Okay! Now, on to the weekly links! Here's some good reading (and watching) for your weekend:

"I Have All the Time I Need": very encouraging thoughts on being busy (or not).

"Down with Random Acts of Kindness (What’s Best Next)":
It would be too much to say that Perman redeems the genre of productivity lit, but he has accomplished something pretty big here: he has written a productivity book that does most of the theological filtering for me! Instead of needing to supplement my reading with a big dose of the gospel, I find that it’s all already smoothly integrated. Perman has thought through his entire book as a detailed thought project on applying the gospel to the life of work.
"From Father to Son — J.R.R. Tolkien on Sex":
Tolkien dearly loved his children, and he left a literary legacy in the form of letters. Many of these letters were written to his sons, and these letters represent, not only a hallmark of literary quality, but a treasure of Christian teaching on matters of manhood, marriage, and sex. Taken together, these letters constitute a priceless legacy, not only to the Tolkien boys, but to all those with whom the letters have been shared.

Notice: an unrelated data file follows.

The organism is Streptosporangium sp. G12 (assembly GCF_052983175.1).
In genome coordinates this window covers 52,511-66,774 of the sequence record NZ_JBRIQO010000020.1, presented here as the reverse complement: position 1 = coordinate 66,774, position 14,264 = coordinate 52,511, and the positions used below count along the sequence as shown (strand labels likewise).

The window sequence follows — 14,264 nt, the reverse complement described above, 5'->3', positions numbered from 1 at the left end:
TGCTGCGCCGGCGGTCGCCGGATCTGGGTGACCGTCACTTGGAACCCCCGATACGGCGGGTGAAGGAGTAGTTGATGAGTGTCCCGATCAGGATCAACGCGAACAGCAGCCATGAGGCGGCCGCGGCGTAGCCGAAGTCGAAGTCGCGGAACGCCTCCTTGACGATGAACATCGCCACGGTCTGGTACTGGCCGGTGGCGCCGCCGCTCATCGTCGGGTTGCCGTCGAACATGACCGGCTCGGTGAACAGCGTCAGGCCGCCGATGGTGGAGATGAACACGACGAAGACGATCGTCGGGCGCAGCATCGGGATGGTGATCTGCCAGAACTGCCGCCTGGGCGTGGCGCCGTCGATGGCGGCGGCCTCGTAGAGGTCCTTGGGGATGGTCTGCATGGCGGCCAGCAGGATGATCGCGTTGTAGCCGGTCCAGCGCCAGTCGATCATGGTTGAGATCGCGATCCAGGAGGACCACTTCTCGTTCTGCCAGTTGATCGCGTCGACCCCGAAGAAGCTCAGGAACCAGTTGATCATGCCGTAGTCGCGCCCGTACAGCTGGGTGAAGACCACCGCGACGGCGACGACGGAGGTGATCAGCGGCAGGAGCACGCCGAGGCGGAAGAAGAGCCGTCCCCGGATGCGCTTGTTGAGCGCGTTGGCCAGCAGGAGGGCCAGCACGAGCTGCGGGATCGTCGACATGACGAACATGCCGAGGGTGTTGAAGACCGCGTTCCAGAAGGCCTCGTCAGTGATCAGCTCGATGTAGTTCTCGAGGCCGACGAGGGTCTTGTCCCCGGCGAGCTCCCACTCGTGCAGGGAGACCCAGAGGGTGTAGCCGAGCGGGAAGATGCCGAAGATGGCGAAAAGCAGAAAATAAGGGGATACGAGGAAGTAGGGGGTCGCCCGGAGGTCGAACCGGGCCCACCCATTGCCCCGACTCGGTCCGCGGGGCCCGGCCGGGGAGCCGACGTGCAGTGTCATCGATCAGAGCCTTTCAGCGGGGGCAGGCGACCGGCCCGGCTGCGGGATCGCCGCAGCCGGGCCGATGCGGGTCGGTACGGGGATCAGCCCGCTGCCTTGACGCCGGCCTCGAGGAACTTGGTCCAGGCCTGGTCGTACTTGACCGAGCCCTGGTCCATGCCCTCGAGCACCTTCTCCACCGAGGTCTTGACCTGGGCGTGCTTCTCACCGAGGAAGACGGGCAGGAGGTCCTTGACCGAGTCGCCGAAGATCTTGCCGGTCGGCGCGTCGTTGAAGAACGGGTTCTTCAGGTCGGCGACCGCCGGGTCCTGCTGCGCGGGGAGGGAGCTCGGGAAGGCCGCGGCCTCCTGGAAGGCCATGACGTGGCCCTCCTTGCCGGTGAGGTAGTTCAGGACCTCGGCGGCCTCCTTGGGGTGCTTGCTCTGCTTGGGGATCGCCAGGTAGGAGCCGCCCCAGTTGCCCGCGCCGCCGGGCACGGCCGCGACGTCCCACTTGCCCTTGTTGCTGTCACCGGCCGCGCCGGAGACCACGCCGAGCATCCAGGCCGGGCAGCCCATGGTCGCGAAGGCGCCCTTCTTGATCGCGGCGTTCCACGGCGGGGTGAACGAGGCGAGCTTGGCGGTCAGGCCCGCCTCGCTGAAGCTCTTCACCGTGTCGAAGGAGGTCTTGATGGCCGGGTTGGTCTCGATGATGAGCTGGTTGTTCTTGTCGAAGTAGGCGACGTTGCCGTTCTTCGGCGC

And, finally, some nerdy English language goodness:

Peace of Christ to you,
Jessica Snell

This post contains Amazon affiliate links. (See full disclosure on sidebar of my blog.)

Saturday, March 15, 2014

Post at Biola's Lent Project

I'm honored to be a part of Biola University's Lent Project, " a 54-day aesthetic meditation on Christ’s life, death and resurrection." You can read my reflection here.

Peace of Christ to you,
Jessica Snell

Thursday, March 13, 2014

Quoting Deuteronomy to the Devil

Temptation of Christ, by  Immenraet. 1663. Public domain. Via Wikimedia Commons.  
It's pretty well-known that when the Devil tempted Jesus in the wilderness, Jesus answered him by quoting exclusively out of the book of Deuteronomy.

Which was my heads-up that I ought to start paying more attention to Deuteronomy.